Maciek's Reviews > Saturday

Saturday by Ian McEwan
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Oct 19, 10

bookshelves: owned-books, crap, own-in-paperback, read-in-2010, reviewed, booker-long-and-shortlist
Read from October 18 to 19, 2010

Short version: GOD IT WAS BORING.

Long version: You know the anecdote that a succesful novelist could publish his shopping list and people would buy it? That's the case with Saturday. A chronicle of 24 hours from the life of neurosurgeon Henry Perowne, the novel is full of his ruminations, reminiscences, all described in painful, tedious detail. McEwan fails to build an actual plot; instead you'll be sure to hear every single event, no matter how irrelevant and drawn out (there's an 18 page description of a squash game that's boring to death!). If you liked Remembrance of Things Past this book might appeal to you; Henry takes 60 pages to get out of the sheets.

The characters are all disgustingly one-dimensional; starting with Henry Perowne, the most gifted brain surgeon of his generation who plays squash and owns an awesome ride, mercedes of course; his wife, Rosalynd, the beautiful lawyer who seems to posess no negative attributes whatsoever; the hipster son, a handsome, talented blues musician; beautiful daughter who's a published poet; Henry's father who bears the incredibly pretentious surname of "Grammaticus" (he's a poet too, of course) and Henry's mom, an acclaimed swimmer (she's the most likable character in the book - maybe because she's suffering from dementia).

McEwan is not in any way gentle or subtle in presenting his own beliefs, and as he is an atheist then so is his hero. Henry doesn't believe in any supreme force, doesn't like writers who employ the supernatural, is bored with literature in general - much like the reader is bored with his ramblings. McEwan blandly uses his characters as mouthpieces, and the road to individual insight is forced and devoid of any nuance - he'll spend 20 pages describing a squatch game, then go onto his rant about science or the war in Iraq, then go and describe some mundane activities again, return to rants about cultural differences and religion, break it, rinse and repeat. It's clumsy, irritating and becomes unbearable pretty quick.
Did I mention hundreds of pages about neurosurgery? Well, maybe not hundreds - it feels more like thousands.

Why was it critically acclaimed you might ask? It's pretty simple. Saturday is exactly what one would expect to read in the so called Literary Novel - take in the one day setting and scream of consciousness from Wolf and Joyce, mix in the character study of James, complete with the dulness of Melville and voila! Your cocktail is ready and you will learn many new, exquisite things: war protesters often lack knowledge about war and are simply protesting, thugs and bullies are bad, science is cool and friends can occasionally be disappointing.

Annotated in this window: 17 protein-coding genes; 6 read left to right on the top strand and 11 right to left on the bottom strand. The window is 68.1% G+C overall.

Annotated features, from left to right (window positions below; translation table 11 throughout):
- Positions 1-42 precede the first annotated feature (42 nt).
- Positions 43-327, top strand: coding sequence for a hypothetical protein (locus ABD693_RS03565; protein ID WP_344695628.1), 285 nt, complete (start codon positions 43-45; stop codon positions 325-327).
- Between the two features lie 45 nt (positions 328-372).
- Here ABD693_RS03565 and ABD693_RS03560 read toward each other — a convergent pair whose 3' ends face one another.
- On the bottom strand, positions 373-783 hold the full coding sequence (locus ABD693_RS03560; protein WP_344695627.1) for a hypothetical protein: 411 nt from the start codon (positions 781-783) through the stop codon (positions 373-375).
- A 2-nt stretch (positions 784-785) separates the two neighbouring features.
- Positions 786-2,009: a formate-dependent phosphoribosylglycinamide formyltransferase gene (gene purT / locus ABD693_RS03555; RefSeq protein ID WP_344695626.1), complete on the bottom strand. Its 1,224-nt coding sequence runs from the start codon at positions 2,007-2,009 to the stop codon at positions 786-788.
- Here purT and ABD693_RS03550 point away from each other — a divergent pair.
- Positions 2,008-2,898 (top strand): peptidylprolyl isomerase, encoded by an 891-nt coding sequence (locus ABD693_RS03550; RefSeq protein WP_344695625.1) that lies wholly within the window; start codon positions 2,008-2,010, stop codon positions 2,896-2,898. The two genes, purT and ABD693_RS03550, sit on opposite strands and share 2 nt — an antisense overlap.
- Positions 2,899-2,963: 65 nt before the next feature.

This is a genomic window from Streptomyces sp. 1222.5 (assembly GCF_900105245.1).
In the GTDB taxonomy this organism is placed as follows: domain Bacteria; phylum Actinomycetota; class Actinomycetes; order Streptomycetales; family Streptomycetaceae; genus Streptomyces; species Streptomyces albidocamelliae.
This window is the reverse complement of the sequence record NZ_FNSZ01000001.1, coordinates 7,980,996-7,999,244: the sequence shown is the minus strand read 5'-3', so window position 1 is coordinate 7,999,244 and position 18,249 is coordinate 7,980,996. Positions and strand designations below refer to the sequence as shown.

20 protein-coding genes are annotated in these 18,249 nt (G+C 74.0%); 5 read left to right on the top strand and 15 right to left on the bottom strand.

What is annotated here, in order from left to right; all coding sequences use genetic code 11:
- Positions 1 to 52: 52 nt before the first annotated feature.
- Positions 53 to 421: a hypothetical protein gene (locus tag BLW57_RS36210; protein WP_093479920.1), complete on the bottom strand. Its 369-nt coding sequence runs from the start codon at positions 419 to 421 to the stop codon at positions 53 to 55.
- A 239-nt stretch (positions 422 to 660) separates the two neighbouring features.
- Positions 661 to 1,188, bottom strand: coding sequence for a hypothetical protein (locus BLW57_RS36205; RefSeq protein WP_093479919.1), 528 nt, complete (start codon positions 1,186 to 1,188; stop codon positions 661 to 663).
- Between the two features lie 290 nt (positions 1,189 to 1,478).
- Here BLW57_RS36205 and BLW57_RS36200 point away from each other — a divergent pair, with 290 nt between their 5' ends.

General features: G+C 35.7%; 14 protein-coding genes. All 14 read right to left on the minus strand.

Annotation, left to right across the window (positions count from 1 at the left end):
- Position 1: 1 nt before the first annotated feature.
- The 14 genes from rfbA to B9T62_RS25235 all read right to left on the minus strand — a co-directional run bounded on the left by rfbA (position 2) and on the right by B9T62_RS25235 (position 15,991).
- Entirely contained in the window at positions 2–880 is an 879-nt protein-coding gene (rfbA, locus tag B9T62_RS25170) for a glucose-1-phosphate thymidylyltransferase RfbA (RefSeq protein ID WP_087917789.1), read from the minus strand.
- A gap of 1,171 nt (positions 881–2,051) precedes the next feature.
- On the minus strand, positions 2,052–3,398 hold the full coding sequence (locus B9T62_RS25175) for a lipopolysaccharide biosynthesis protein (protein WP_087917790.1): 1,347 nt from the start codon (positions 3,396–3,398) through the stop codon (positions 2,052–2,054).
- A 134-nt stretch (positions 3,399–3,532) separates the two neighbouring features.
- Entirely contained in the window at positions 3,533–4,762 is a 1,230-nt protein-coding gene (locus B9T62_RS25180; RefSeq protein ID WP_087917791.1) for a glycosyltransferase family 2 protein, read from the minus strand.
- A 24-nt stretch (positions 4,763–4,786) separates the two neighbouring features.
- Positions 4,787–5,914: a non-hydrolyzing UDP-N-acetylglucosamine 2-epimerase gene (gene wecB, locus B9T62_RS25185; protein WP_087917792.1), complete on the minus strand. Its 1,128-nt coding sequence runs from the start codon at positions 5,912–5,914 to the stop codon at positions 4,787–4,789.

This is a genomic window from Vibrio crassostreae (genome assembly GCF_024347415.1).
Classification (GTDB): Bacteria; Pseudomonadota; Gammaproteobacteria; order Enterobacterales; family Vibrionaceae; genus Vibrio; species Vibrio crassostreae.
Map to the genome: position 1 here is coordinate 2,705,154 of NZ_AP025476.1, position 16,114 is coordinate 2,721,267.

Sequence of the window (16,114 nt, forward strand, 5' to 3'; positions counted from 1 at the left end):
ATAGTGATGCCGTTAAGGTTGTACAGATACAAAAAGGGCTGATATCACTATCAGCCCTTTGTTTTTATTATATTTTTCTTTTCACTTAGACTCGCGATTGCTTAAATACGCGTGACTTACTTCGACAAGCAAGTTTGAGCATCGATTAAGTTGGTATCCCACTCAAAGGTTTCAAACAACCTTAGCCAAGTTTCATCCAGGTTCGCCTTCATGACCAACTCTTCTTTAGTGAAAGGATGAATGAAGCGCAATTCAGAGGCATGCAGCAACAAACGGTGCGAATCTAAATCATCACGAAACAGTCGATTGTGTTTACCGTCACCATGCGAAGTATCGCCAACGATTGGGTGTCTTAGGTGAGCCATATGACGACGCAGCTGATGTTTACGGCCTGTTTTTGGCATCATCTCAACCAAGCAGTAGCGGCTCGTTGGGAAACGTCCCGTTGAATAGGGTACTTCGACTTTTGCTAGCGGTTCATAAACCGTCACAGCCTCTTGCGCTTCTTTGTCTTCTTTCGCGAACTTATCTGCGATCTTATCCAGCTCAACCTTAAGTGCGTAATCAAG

Compare it to mixing various alcohols - wine, vodka, beer and tequila undoubtedly all work well on their own, but when you mix them all you know what will come out of it?
Puke. That's a good description of Saturday - it's verbal puke.

There is nothing controversial, thought provoking or challenging in this novel. It even has a Hollywood ending: the good doctor proves to be a quiet, admirable hero who eventually perserveres (with a help of a gigantic deus ex machina), but is as realistic as James Bond in his old days. Bond was fun though; Saturday is not.

Saturday is genuine literature because there's absolutely nothing fun in it, nothing clever or in any way fresh. It is instead full of tedium, banal social commentary and uninteresting characters that don't posess a particle of humanity. There are no plot developments whatsoever (I would even argue about the existence of a plot in the first place). But it has long panderings about Iraq, science and most important of all - squash, so it must be "profound", "urgent" and "dazzling". Ideal Pulitzer material.

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Reading Progress

10/19/2010 page 150

Comments (showing 1-7 of 7) (7 new)

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message 1: by Becky (new)

Becky Wow... going in for seconds? Wasn't Chesil enough?

Maciek Well, Chesil was so bad it became good. I picked this up and it was such a colossal bore that I barely finished it.
I still have "Atonement", maybe that one will finally make me understand what the world sees in McEwan.

message 3: by Becky (new)

Becky I own Atonement too... I'm afraid...

Maciek I'm currently reading it and it ain't so bad!

message 5: by Jason (new)

Jason Cooperrider It should have been obvious from the start that this would be boring if it is about the ruminations of a neurosurgeon. Everyone knows that it is the ruminations of we neuroscientists, not neurosurgeons, that are interesting and entertaining. ;-)

Maciek Oh, I've no doubt. ;)

Mike Sometimes you need to read a book not for the car chases and the breasts, but for the smoothness and quality of the words, surely?

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